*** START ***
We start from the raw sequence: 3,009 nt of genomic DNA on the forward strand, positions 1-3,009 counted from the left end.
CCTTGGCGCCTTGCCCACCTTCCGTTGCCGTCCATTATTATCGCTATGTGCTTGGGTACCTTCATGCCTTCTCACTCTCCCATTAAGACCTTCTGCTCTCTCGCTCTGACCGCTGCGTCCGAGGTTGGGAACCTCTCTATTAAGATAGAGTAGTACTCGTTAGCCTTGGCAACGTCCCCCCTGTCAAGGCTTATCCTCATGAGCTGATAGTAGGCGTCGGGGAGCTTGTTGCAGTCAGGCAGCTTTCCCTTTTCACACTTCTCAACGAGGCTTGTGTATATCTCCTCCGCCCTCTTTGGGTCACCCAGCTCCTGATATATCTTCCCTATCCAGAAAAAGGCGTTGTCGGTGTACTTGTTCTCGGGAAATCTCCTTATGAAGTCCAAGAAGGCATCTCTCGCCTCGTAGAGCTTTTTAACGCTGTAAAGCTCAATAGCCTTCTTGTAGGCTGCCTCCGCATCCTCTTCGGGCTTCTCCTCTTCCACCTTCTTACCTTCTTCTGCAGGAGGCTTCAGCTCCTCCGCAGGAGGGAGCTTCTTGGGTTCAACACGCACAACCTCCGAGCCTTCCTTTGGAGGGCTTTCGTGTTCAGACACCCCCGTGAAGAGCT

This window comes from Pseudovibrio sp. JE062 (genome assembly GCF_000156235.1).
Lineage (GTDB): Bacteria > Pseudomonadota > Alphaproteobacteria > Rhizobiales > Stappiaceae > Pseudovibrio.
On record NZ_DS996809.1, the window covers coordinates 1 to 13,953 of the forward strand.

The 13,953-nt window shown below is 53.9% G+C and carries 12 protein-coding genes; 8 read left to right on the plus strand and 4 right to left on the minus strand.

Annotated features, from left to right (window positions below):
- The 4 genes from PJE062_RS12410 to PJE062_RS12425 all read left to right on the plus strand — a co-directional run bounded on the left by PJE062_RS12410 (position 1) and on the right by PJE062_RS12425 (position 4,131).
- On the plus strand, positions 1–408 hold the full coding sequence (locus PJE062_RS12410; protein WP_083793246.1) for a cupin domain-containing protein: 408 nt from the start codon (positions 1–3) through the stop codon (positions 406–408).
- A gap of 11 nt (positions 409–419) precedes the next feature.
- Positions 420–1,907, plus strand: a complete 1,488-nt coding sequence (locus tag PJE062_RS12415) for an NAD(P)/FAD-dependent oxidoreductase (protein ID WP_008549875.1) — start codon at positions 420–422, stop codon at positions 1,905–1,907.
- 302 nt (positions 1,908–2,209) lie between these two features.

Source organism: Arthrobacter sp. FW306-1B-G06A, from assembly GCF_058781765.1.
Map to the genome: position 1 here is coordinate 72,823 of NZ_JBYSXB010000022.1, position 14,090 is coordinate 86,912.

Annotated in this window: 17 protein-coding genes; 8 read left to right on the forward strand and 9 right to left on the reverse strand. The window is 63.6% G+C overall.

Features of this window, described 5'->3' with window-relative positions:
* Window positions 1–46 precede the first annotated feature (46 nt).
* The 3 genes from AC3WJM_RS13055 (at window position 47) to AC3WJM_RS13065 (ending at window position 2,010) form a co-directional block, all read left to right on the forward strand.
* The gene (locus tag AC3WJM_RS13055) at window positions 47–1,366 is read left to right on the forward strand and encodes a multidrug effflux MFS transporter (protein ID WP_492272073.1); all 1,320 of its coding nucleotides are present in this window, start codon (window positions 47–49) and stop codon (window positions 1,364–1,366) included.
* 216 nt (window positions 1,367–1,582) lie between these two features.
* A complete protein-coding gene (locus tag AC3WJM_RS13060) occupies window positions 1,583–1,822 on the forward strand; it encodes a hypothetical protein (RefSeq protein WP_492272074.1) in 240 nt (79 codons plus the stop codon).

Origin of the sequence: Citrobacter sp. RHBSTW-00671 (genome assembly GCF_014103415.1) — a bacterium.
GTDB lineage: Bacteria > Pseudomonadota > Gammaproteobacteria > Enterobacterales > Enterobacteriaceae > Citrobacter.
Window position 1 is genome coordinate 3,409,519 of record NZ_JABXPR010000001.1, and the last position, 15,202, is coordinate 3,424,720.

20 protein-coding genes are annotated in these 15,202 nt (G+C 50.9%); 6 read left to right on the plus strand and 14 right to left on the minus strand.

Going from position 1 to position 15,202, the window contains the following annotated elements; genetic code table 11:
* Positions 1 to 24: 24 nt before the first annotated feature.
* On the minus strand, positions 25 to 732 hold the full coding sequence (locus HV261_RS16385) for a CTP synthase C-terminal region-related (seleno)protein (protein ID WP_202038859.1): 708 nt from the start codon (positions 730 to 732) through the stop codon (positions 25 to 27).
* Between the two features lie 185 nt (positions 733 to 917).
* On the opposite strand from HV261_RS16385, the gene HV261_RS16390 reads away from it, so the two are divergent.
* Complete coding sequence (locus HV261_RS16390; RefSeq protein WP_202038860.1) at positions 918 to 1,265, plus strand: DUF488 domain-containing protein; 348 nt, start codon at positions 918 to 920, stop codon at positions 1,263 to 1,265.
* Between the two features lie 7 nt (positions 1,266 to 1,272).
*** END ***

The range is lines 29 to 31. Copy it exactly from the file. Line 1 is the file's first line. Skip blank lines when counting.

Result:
* Between the two features lie 185 nt (positions 733 to 917).
* On the opposite strand from HV261_RS16385, the gene HV261_RS16390 reads away from it, so the two are divergent.
* Complete coding sequence (locus HV261_RS16390; RefSeq protein WP_202038860.1) at positions 918 to 1,265, plus strand: DUF488 domain-containing protein; 348 nt, start codon at positions 918 to 920, stop codon at positions 1,263 to 1,265.